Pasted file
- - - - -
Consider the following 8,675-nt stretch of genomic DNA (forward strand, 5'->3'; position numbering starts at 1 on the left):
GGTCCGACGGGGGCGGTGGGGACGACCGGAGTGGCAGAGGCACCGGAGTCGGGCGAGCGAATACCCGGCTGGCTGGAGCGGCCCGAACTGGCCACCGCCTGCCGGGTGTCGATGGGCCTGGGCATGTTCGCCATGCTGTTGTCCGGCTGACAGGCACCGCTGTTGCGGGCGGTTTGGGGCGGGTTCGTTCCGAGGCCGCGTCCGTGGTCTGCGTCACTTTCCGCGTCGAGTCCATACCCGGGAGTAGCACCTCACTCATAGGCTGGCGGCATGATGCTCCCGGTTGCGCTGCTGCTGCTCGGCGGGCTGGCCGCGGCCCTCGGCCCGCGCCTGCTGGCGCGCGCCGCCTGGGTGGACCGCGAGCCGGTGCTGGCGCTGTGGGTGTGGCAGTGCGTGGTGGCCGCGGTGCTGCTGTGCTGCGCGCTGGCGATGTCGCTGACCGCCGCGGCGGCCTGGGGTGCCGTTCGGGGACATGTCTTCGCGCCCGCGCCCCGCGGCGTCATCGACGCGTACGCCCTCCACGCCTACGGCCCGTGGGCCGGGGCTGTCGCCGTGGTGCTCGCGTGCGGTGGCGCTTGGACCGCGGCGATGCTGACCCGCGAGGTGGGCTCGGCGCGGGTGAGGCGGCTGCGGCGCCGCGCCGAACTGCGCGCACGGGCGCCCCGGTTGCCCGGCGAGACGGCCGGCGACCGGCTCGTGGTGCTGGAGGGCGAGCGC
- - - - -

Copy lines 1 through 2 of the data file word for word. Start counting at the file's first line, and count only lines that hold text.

Consider the following 8,675-nt stretch of genomic DNA (forward strand, 5'->3'; position numbering starts at 1 on the left):
GGTCCGACGGGGGCGGTGGGGACGACCGGAGTGGCAGAGGCACCGGAGTCGGGCGAGCGAATACCCGGCTGGCTGGAGCGGCCCGAACTGGCCACCGCCTGCCGGGTGTCGATGGGCCTGGGCATGTTCGCCATGCTGTTGTCCGGCTGACAGGCACCGCTGTTGCGGGCGGTTTGGGGCGGGTTCGTTCCGAGGCCGCGTCCGTGGTCTGCGTCACTTTCCGCGTCGAGTCCATACCCGGGAGTAGCACCTCACTCATAGGCTGGCGGCATGATGCTCCCGGTTGCGCTGCTGCTGCTCGGCGGGCTGGCCGCGGCCCTCGGCCCGCGCCTGCTGGCGCGCGCCGCCTGGGTGGACCGCGAGCCGGTGCTGGCGCTGTGGGTGTGGCAGTGCGTGGTGGCCGCGGTGCTGCTGTGCTGCGCGCTGGCGATGTCGCTGACCGCCGCGGCGGCCTGGGGTGCCGTTCGGGGACATGTCTTCGCGCCCGCGCCCCGCGGCGTCATCGACGCGTACGCCCTCCACGCCTACGGCCCGTGGGCCGGGGCTGTCGCCGTGGTGCTCGCGTGCGGTGGCGCTTGGACCGCGGCGATGCTGACCCGCGAGGTGGGCTCGGCGCGGGTGAGGCGGCTGCGGCGCCGCGCCGAACTGCGCGCACGGGCGCCCCGGTTGCCCGGCGAGACGGCCGGCGACCGGCTCGTGGTGCTGGAGGGCGAGCGC